“My dad always told me, ‘Be humble and walk with God.’ So I try my best every day to be humble and walk with God. Because I mean, it’s what we’re supposed to do. I don’t want to be out here bragging about this and that. I just like to keep it to myself, staying cool, staying calm, keep making plays and doing what I do.”
Who has the edge when the Badgers travel to Northwestern?
WHEN THE BADGERS HAVE THE BALL
UW found its rushing attack last week at Michigan despite being down two key running backs. True freshman tailback Jalen Berger (above) made his first contributions, gaining 87 yards and scoring a touchdown on 15 carries and the Badgers racked up 341 yards on the ground. Five players had at least 30 yards rushing and UW consistently found ways to attack the perimeter of Michigan’s defense. Receiver Danny Davis was crucial to the effort as well, gaining 65 yards on seven jet sweep carries.
That made things easier for redshirt freshman quarterback Graham Mertz, who was a little rusty after recovering from a COVID-19 infection. He had two passing touchdowns, including a nice throw to tight end Jake Ferguson in the end zone, but he wasn’t as sharp as he was in the season opener against Illinois. Northwestern has eight interceptions and statistically one of the best pass defenses in the nation, so Mertz will have to be smart with the ball.
With jet sweeps, reverses and pitches, the Badgers have shown a number of ways that they can attack the edges of a defense. Challenging the perimeter may be crucial again this week at Northwestern, which has held UW under 200 yards rushing in their past four meetings and allowed 3.8 yards per carry in those contests. Northwestern is allowing 91.8 yards per game rushing this season and has only given up two rushing touchdowns.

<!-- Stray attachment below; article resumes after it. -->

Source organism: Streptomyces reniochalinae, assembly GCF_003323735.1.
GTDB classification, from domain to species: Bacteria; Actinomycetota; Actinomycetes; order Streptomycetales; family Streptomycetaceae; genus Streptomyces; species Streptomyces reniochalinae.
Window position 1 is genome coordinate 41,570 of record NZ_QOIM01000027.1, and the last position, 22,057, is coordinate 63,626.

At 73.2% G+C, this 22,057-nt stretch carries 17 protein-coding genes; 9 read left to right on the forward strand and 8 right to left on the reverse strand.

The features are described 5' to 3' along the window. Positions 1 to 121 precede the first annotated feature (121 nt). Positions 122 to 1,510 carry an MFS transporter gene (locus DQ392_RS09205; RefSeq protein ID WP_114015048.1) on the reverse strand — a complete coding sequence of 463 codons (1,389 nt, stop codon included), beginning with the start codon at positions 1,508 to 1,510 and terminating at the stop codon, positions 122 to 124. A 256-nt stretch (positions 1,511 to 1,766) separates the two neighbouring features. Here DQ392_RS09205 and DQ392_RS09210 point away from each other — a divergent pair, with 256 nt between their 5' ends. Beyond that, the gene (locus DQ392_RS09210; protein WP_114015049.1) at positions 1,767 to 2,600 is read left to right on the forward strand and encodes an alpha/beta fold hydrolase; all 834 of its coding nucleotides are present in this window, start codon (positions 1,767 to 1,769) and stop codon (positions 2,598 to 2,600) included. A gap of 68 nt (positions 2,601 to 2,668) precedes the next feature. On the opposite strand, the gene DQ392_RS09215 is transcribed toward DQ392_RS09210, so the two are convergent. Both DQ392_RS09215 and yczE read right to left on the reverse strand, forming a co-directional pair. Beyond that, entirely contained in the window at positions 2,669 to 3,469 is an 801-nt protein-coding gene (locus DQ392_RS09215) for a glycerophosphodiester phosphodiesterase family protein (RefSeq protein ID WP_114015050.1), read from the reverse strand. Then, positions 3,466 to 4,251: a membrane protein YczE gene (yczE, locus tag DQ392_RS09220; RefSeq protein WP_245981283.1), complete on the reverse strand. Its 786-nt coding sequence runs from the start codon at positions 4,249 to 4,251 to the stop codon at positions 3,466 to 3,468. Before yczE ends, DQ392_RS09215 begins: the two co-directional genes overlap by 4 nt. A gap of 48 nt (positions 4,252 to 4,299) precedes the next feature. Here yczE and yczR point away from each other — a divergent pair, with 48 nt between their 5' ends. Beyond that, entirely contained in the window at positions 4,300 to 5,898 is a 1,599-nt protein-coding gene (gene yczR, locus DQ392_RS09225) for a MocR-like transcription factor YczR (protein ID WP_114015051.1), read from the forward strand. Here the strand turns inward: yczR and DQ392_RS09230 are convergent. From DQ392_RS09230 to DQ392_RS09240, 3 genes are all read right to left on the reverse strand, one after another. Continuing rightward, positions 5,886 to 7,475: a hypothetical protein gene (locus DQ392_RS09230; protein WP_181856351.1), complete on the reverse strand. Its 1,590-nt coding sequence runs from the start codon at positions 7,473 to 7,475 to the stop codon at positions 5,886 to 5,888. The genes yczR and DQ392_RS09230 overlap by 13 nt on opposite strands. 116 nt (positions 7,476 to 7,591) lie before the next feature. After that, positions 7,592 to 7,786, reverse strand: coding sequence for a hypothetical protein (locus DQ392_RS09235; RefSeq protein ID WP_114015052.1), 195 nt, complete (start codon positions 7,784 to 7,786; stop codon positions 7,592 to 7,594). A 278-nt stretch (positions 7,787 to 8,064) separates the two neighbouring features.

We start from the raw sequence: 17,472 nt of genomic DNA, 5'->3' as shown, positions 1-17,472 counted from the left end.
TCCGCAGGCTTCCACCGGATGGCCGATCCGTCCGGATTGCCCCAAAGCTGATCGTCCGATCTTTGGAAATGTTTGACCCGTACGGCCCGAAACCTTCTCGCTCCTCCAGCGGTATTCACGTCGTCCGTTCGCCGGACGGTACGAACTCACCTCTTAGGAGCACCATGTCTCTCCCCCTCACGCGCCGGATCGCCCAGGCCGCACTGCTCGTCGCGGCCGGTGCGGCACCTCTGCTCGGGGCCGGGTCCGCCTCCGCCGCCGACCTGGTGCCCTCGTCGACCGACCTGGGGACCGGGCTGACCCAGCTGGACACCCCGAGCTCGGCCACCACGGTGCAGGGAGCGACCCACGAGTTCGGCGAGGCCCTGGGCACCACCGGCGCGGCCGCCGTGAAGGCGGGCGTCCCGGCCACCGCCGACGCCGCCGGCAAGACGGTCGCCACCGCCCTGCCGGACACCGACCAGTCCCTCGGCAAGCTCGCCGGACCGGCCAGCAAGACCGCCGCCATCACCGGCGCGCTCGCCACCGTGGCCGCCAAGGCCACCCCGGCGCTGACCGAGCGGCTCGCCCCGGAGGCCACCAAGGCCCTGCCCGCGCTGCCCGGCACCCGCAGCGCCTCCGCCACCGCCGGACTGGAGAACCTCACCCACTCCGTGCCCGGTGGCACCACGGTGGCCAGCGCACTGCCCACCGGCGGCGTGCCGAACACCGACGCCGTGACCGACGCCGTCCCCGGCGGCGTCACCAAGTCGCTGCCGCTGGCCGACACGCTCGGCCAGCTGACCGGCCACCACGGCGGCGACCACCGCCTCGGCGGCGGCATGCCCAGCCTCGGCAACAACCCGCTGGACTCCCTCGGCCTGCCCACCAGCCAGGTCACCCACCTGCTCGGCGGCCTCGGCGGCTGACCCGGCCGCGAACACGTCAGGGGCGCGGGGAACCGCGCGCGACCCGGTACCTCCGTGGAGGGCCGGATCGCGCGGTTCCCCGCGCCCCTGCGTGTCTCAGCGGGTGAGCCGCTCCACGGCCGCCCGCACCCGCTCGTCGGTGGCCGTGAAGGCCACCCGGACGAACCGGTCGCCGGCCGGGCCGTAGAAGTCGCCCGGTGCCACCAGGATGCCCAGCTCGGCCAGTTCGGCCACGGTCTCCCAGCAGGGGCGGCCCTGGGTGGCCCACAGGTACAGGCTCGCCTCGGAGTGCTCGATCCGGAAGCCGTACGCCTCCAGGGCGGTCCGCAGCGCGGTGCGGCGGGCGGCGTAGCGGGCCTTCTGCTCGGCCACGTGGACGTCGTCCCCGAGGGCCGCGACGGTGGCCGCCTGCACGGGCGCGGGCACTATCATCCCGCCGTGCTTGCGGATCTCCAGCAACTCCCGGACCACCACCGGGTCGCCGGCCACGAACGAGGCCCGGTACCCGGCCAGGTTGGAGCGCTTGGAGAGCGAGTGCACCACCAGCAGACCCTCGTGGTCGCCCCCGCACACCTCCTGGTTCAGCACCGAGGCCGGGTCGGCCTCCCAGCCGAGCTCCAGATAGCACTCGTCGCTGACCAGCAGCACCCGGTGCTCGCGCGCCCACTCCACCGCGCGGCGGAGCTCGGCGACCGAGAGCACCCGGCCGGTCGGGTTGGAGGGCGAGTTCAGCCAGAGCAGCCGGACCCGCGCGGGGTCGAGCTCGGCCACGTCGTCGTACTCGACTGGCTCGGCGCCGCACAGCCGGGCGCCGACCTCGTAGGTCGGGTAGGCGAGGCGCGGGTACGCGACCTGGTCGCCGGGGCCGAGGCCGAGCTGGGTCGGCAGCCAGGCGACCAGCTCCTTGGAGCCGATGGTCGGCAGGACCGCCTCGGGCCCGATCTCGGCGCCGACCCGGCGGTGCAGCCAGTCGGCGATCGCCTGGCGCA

The Badgers’ offensive line adjusted well without starting guard Josh Seltzner, one of the players who contracted the coronavirus. Senior Jon Dietzen slid to left guard to fill his spot, Logan Bruss moved from right tackle to right guard and Tyler Beach started at right tackle. Mertz was only sacked once against Michigan and the Wildcats have just seven sacks this season.
Linebacker Paddy Fisher (33 tackles) draws the attention for Northwestern’s defense, but fellow linebackers Blake Gallagher (34 tackles, 4½ for loss) and Chris Bergin (36 tackles, three pass breakups) have been just as impactful this season.
EDGE | UW
WHEN THE WILDCATS HAVE THE BALL
The Badgers’ defense has proven to be as good as advertised through two games, allowing opponents just 18 points and 18 first downs thus far. UW’s passing defense efficiency of 83.45 is second-best in the FBS and ranks first among teams who have played multiple games.
UW has gotten contributions from all over its defense. Four players lead the team with seven tackles, and three more have at least five. UW’s massive time-of-possession advantage (average of 41:52-18:08 so far) and the defense’s ability to get off the field on third downs — opponents are 5 of 21 on third-down tries — has kept the unit fresh and effective.
True freshman linebacker Nick Herbig continued to stand out against Michigan, tallying five tackles, three of which were for loss. His four TFLs this season lead the team.
Northwestern quarterback Peyton Ramsey (above), a transfer from Indiana, has thrived under new offensive coordinator Mike Bajakian. He’s averaging 180.8 yards per game and has six touchdown passes after the Wildcats had one of the worst passing offenses in the nation last season.
Stopping the run has been a strength of UW’s defense thus far, allowing just 89 yards per game. The Badgers will need to be stout against the run again facing Northwestern, which uses a number of backs. Led by sophomore Drake Anderson (198 yards, two TDs), the Wildcats also feature Isaiah Bowser (182, one) and Ramsey (122, one) prominently in the run game.